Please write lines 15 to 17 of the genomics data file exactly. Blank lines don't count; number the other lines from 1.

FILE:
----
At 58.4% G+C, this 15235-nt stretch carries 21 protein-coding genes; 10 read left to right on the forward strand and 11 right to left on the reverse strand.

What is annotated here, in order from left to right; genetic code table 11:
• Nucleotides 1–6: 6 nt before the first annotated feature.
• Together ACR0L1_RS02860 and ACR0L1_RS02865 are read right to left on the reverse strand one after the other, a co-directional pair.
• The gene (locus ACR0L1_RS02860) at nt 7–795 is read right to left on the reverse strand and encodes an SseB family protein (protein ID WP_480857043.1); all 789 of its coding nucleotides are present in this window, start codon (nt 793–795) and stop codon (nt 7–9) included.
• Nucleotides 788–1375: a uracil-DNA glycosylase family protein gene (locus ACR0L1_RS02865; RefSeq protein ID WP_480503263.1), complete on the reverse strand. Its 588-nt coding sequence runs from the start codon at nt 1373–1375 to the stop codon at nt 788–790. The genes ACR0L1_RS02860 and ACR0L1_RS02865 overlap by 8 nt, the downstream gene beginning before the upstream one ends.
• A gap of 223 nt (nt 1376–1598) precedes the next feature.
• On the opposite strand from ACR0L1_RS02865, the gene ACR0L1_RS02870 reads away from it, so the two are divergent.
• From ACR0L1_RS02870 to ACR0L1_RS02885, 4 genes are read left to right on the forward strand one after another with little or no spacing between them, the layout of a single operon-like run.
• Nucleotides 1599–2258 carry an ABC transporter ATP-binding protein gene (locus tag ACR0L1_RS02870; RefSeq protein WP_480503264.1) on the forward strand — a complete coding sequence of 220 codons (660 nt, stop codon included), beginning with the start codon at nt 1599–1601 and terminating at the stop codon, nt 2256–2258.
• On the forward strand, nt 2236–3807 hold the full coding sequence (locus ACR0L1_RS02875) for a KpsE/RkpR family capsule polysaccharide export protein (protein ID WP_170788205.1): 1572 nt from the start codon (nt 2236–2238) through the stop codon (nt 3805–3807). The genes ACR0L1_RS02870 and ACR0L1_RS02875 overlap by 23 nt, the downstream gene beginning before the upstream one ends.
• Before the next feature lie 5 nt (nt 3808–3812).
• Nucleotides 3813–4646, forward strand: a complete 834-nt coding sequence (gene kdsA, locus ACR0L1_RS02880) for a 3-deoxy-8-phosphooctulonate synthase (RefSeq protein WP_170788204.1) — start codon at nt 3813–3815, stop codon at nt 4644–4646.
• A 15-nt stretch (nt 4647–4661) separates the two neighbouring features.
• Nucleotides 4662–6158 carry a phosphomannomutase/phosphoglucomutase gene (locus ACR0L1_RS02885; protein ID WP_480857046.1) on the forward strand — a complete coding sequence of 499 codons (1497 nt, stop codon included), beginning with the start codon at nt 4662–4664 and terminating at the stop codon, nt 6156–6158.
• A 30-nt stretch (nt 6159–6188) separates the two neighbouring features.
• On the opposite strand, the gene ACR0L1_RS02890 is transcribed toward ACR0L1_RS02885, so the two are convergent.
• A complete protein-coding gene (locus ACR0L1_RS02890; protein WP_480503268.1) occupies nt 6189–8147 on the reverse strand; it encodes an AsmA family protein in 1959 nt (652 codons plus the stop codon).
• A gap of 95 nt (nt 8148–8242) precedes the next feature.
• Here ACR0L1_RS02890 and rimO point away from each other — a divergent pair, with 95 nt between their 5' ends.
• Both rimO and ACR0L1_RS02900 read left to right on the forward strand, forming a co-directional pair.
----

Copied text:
• Nucleotides 4662–6158 carry a phosphomannomutase/phosphoglucomutase gene (locus ACR0L1_RS02885; protein ID WP_480857046.1) on the forward strand — a complete coding sequence of 499 codons (1497 nt, stop codon included), beginning with the start codon at nt 4662–4664 and terminating at the stop codon, nt 6156–6158.
• A 30-nt stretch (nt 6159–6188) separates the two neighbouring features.
• On the opposite strand, the gene ACR0L1_RS02890 is transcribed toward ACR0L1_RS02885, so the two are convergent.